Analysis: Panalpina creating a buzz unseen since Mr McLean invented containers
I am good, I thought, on Friday. The very original idea for my usual weekly analysis, ...
Panalpina is to pilot applications for blockchain in logistics in an attempt to understand the potential benefits of the technology.
The forwarder, which joined the Blockchain in Transport Alliance (BiTA) last week, is eager to learn and test new technologies, following customer requests.
Luca Graf was brought in seven months ago as head of digital innovation at Panalpina to study which new technologies will have an impact on logistics.
“Blockchain is quite hyped at the moment, but we wanted to get into a blockchain discussion in a leading forum,” he said. “We have already got some ideas and we need to find out more, so we want to engage in pilots.”
The Swiss company has identified three areas in particular where blockchain could be a useful technology.
“The first is smart contracts, and things like the air waybill and bill of lading could be interesting.
“There is also quality control, to make sure of supply chains such as pharmaceuticals, to ensure temperature control, that shipments are safely stored and kept cool throughout the supply chain.
“Then there is proving provenance and the chain of custody for things like perishables, automotive, aerospace. You can prove that a party has delivered original spare parts, for example.”
Members at last week’s BiTA event in Atlanta heard how blockchain could be key for perishables.
“You might be shipping strawberries,” said one member. “With blockchain, you’ll be able to see the whole chain. There could be five different types of strawberries, which require different temperatures. The blockchain ledger can show you that, the type of fruit, where exactly it was grown and the conditions it needs.”
BiTA was established to help set standards in the industry and to allow companies to work together on applications.
“We will start small and find out on a limited number of transactions if it works,” said Mr Graf. “BiTA can help us in exchanging information – everyone is interested in it so there are discussions on experiences and what has been learned.
“BiTA has working groups which engage experts – it’s really about learning together and standardisation – we need to be sure we are going in the right direction. Do you use Ethereum or Hyperledger Fabric, for example?”
The lack of standardisation in the freight forwarding industry has, to some degree, benefited companies. But standardisation could be an opportunity as well as a threat.
“It could make the industry more transparent and, therefore, it could be disruptive technology to this industry and to us as a forwarder,” admitted Mr Graf. “So it’s important to understand and shape the use of it.
“But one big issue is transparency and trust, and that could benefit the industry.”
Blockchain also encourages companies to work together on the same open ecosystem.
“We will increasingly be on the same platforms as competitors and that’s fine, so long as data security is assured. Everyone is trying to develop and engage with the possibility of sharing data.”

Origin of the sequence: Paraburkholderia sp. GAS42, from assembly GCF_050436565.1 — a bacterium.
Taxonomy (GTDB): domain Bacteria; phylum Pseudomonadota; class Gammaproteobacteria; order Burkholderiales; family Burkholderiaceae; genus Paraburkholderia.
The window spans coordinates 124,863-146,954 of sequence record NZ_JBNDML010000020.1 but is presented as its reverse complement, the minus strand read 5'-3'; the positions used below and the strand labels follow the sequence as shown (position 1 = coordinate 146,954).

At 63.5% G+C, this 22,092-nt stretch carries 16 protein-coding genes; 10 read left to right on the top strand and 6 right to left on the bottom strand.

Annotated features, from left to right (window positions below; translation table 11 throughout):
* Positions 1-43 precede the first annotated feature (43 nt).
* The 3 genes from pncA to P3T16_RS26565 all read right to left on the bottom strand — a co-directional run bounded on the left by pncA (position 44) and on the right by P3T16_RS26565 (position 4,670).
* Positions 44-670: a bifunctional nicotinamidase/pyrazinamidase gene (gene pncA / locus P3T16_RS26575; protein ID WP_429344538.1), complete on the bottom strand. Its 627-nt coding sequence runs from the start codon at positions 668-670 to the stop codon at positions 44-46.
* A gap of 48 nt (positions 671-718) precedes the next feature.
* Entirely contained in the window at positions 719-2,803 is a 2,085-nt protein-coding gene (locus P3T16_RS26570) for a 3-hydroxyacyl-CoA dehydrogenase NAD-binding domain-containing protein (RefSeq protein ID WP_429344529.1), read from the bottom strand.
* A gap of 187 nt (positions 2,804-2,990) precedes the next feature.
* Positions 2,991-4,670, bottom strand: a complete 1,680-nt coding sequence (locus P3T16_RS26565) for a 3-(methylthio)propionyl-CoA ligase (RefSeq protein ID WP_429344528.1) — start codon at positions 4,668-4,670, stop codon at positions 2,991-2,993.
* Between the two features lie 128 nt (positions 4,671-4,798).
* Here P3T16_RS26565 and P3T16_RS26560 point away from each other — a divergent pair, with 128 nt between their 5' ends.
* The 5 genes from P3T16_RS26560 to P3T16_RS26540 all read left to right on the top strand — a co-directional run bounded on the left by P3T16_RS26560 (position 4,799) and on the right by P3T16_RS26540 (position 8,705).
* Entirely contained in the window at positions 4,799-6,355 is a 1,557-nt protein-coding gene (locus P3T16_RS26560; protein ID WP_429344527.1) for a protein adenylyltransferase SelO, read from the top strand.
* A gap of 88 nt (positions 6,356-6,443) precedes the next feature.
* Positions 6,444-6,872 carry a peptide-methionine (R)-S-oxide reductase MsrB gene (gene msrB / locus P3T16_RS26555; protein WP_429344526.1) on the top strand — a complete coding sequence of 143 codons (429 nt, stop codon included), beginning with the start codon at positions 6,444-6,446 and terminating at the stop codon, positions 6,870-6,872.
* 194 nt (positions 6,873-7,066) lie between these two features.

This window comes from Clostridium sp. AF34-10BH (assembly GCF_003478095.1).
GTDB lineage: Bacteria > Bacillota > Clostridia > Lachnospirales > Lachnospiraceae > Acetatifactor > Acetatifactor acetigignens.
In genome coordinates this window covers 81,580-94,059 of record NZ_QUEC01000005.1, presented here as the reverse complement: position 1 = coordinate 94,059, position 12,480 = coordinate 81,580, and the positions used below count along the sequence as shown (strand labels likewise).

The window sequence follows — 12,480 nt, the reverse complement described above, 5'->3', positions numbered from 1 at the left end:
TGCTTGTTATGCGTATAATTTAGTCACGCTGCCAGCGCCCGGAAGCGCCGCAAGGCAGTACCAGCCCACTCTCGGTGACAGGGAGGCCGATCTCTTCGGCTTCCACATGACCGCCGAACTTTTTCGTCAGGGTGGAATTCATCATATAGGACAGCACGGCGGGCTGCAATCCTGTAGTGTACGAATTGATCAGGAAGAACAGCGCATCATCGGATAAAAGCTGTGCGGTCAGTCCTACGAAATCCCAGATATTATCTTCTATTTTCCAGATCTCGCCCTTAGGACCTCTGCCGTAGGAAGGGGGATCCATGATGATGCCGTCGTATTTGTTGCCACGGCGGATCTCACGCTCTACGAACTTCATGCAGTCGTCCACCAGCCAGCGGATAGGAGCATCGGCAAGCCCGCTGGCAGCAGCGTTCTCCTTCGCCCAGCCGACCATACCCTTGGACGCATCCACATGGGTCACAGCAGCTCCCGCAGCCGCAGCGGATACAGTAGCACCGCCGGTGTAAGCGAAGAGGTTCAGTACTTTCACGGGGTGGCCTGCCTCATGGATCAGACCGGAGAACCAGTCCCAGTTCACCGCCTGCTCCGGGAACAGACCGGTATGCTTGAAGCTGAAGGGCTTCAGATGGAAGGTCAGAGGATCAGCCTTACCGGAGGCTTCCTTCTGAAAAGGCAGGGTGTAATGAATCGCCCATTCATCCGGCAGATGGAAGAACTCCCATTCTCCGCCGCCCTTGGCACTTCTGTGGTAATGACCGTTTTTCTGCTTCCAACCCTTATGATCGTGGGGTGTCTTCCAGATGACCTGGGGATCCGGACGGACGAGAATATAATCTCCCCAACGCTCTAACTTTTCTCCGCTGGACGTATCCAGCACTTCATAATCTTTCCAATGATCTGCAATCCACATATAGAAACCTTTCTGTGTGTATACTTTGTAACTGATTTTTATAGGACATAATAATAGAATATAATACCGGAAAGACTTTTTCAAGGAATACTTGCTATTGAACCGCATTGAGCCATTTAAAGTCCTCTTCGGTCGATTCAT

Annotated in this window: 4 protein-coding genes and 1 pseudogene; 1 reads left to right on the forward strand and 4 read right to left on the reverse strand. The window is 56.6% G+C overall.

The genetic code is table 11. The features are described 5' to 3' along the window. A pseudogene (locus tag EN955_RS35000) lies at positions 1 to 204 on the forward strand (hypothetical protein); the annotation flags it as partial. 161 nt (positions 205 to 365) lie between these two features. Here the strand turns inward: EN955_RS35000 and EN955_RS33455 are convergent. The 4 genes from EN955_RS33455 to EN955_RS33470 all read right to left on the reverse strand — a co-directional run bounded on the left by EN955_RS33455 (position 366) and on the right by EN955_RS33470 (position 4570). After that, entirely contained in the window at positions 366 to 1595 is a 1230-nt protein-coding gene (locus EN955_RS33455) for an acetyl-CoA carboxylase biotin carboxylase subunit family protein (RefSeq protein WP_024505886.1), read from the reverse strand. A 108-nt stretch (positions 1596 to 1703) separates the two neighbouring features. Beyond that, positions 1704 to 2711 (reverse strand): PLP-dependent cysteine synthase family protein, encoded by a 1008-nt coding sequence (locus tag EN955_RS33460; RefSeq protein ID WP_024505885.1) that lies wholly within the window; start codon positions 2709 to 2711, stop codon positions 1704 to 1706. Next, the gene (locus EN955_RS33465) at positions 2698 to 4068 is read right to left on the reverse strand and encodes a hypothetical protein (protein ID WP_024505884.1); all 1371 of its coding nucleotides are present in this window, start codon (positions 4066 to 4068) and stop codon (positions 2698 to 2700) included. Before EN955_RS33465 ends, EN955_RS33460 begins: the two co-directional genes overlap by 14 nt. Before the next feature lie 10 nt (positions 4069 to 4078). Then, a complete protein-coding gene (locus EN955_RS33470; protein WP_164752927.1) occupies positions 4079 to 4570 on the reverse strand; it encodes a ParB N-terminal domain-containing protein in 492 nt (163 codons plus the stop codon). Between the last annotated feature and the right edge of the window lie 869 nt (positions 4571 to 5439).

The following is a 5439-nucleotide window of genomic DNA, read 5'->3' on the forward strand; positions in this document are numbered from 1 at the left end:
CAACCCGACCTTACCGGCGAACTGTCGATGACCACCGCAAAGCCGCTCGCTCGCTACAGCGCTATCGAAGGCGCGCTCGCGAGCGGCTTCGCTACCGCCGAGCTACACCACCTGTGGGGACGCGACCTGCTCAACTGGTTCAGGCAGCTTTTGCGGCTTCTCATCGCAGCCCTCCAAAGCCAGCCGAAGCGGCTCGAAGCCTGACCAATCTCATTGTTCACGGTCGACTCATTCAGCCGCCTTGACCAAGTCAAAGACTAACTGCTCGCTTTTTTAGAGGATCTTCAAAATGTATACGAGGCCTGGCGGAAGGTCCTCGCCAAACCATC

Mr Graf argued that industry disruption had come less from so-called ‘digital forwarders’ than from the consumer experience.
“It’s not about companies like Flexport per se; yes, they are becoming more relevant, but it’s about the changing customer. We all have experience of buying on Amazon, using Facebook, getting an Uber. These experiences are starting to translate to B2B and customers are saying ‘this is something I want from my preferred provider’.
“We want to improve the customer experience and efficiencies, so it’s important to get involved. A number of customers have knowledge about it, and there is demand. Not everyone is asking, but many customers are innovating too.
“We are not the first, but the idea is to be among the first, an early adopter. But it’s not about following others, but responding to customer needs.”
He admitted that he watches to see what other companies are doing, but said: “Yes, we look at the competition. But we have to find our own way. We are building a digital customer interaction platform, that’s in progress, as well as other initiatives. We are working with start-ups to learn. Everyone has to find their way.”
Blockchain is not the only technology under scrutiny, he added.
“I think the Internet of Things (IoT), and Internet of Everything are game-changers. IoT can give visibility and transparency through the supply chain, provide track and trace and improve communications among providers in the industry. Maersk’s initiatives are very much connected to IoT and then blockchain to secure the information.
“We see the ‘Uberisation’ of logistics, connecting shippers with carriers through a digital platform. There are many other technologies, but I think big data and predictive analytics are also important.”
Panalpina plans pilots using blockchain technology throughout the next 12 months, he said.
“We already have customer requests, so if a pilot is successful we could install it sooner rather than later – but it’s early stages. However, there are already players creating a standard, such as IBM and Maersk, so it might go faster than we expect.”